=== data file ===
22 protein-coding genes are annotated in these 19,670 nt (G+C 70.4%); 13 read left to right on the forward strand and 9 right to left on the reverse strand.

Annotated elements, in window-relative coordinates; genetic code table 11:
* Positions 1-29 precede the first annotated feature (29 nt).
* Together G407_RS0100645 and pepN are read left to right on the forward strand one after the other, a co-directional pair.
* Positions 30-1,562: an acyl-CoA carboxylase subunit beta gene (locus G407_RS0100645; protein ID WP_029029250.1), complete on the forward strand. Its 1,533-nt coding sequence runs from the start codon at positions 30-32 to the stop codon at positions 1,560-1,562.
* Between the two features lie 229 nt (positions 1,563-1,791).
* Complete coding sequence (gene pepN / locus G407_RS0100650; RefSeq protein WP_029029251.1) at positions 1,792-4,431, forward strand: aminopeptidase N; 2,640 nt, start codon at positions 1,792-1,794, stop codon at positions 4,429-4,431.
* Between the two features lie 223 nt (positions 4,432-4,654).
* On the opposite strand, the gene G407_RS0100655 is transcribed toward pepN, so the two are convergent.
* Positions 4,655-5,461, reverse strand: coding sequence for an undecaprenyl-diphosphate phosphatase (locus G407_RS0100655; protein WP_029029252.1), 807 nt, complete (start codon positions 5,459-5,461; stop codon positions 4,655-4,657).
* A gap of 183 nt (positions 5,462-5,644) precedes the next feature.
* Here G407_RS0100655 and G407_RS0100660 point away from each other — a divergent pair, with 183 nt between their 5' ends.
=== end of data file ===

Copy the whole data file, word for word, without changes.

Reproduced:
22 protein-coding genes are annotated in these 19,670 nt (G+C 70.4%); 13 read left to right on the forward strand and 9 right to left on the reverse strand.

Annotated elements, in window-relative coordinates; genetic code table 11:
* Positions 1-29 precede the first annotated feature (29 nt).
* Together G407_RS0100645 and pepN are read left to right on the forward strand one after the other, a co-directional pair.
* Positions 30-1,562: an acyl-CoA carboxylase subunit beta gene (locus G407_RS0100645; protein ID WP_029029250.1), complete on the forward strand. Its 1,533-nt coding sequence runs from the start codon at positions 30-32 to the stop codon at positions 1,560-1,562.
* Between the two features lie 229 nt (positions 1,563-1,791).
* Complete coding sequence (gene pepN / locus G407_RS0100650; RefSeq protein WP_029029251.1) at positions 1,792-4,431, forward strand: aminopeptidase N; 2,640 nt, start codon at positions 1,792-1,794, stop codon at positions 4,429-4,431.
* Between the two features lie 223 nt (positions 4,432-4,654).
* On the opposite strand, the gene G407_RS0100655 is transcribed toward pepN, so the two are convergent.
* Positions 4,655-5,461, reverse strand: coding sequence for an undecaprenyl-diphosphate phosphatase (locus G407_RS0100655; protein WP_029029252.1), 807 nt, complete (start codon positions 5,459-5,461; stop codon positions 4,655-4,657).
* A gap of 183 nt (positions 5,462-5,644) precedes the next feature.
* Here G407_RS0100655 and G407_RS0100660 point away from each other — a divergent pair, with 183 nt between their 5' ends.